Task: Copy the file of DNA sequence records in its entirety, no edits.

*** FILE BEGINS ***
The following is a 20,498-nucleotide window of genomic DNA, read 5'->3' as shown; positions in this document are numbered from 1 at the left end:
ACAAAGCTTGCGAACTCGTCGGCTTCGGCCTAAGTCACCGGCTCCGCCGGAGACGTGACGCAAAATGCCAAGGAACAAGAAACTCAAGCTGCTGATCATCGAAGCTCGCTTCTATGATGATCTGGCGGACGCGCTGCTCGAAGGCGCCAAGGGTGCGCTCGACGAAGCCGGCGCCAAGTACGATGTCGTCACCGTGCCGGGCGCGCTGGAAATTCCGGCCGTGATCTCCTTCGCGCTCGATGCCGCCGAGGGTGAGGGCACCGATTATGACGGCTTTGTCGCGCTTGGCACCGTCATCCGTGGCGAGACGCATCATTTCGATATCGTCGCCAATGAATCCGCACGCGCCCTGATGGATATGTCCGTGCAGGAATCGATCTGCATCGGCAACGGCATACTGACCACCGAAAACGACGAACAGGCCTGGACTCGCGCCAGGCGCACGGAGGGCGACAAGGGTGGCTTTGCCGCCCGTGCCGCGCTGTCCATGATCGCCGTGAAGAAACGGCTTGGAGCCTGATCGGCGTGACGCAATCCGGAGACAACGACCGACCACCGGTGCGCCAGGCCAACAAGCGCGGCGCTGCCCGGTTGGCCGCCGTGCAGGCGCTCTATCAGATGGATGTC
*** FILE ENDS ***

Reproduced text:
The following is a 20,498-nucleotide window of genomic DNA, read 5'->3' as shown; positions in this document are numbered from 1 at the left end:
ACAAAGCTTGCGAACTCGTCGGCTTCGGCCTAAGTCACCGGCTCCGCCGGAGACGTGACGCAAAATGCCAAGGAACAAGAAACTCAAGCTGCTGATCATCGAAGCTCGCTTCTATGATGATCTGGCGGACGCGCTGCTCGAAGGCGCCAAGGGTGCGCTCGACGAAGCCGGCGCCAAGTACGATGTCGTCACCGTGCCGGGCGCGCTGGAAATTCCGGCCGTGATCTCCTTCGCGCTCGATGCCGCCGAGGGTGAGGGCACCGATTATGACGGCTTTGTCGCGCTTGGCACCGTCATCCGTGGCGAGACGCATCATTTCGATATCGTCGCCAATGAATCCGCACGCGCCCTGATGGATATGTCCGTGCAGGAATCGATCTGCATCGGCAACGGCATACTGACCACCGAAAACGACGAACAGGCCTGGACTCGCGCCAGGCGCACGGAGGGCGACAAGGGTGGCTTTGCCGCCCGTGCCGCGCTGTCCATGATCGCCGTGAAGAAACGGCTTGGAGCCTGATCGGCGTGACGCAATCCGGAGACAACGACCGACCACCGGTGCGCCAGGCCAACAAGCGCGGCGCTGCCCGGTTGGCCGCCGTGCAGGCGCTCTATCAGATGGATGTC